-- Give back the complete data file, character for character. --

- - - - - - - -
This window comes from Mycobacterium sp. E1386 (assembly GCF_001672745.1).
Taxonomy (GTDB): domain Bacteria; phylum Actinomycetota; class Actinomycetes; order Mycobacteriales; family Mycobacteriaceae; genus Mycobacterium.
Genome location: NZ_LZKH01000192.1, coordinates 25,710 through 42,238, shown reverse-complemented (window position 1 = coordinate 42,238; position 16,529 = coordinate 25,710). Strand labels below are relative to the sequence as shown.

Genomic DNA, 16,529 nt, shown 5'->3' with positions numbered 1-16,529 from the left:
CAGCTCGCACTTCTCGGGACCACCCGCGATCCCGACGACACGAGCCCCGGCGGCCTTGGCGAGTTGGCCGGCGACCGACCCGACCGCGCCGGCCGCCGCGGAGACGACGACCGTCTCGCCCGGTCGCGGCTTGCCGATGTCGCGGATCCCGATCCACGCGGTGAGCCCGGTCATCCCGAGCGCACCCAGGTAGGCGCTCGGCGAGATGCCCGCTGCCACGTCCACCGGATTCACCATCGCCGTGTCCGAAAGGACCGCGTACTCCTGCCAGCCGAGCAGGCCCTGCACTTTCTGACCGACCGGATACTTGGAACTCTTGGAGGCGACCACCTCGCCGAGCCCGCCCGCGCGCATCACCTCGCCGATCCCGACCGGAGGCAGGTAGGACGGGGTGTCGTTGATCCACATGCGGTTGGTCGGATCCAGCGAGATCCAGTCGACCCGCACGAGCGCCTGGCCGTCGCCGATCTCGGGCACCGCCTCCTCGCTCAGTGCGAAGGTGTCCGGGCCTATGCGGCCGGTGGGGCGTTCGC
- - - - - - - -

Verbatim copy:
This window comes from Mycobacterium sp. E1386 (assembly GCF_001672745.1).
Taxonomy (GTDB): domain Bacteria; phylum Actinomycetota; class Actinomycetes; order Mycobacteriales; family Mycobacteriaceae; genus Mycobacterium.
Genome location: NZ_LZKH01000192.1, coordinates 25,710 through 42,238, shown reverse-complemented (window position 1 = coordinate 42,238; position 16,529 = coordinate 25,710). Strand labels below are relative to the sequence as shown.

Genomic DNA, 16,529 nt, shown 5'->3' with positions numbered 1-16,529 from the left:
CAGCTCGCACTTCTCGGGACCACCCGCGATCCCGACGACACGAGCCCCGGCGGCCTTGGCGAGTTGGCCGGCGACCGACCCGACCGCGCCGGCCGCCGCGGAGACGACGACCGTCTCGCCCGGTCGCGGCTTGCCGATGTCGCGGATCCCGATCCACGCGGTGAGCCCGGTCATCCCGAGCGCACCCAGGTAGGCGCTCGGCGAGATGCCCGCTGCCACGTCCACCGGATTCACCATCGCCGTGTCCGAAAGGACCGCGTACTCCTGCCAGCCGAGCAGGCCCTGCACTTTCTGACCGACCGGATACTTGGAACTCTTGGAGGCGACCACCTCGCCGAGCCCGCCCGCGCGCATCACCTCGCCGATCCCGACCGGAGGCAGGTAGGACGGGGTGTCGTTGATCCACATGCGGTTGGTCGGATCCAGCGAGATCCAGTCGACCCGCACGAGCGCCTGGCCGTCGCCGATCTCGGGCACCGCCTCCTCGCTCAGTGCGAAGGTGTCCGGGCCTATGCGGCCGGTGGGGCGTTCGC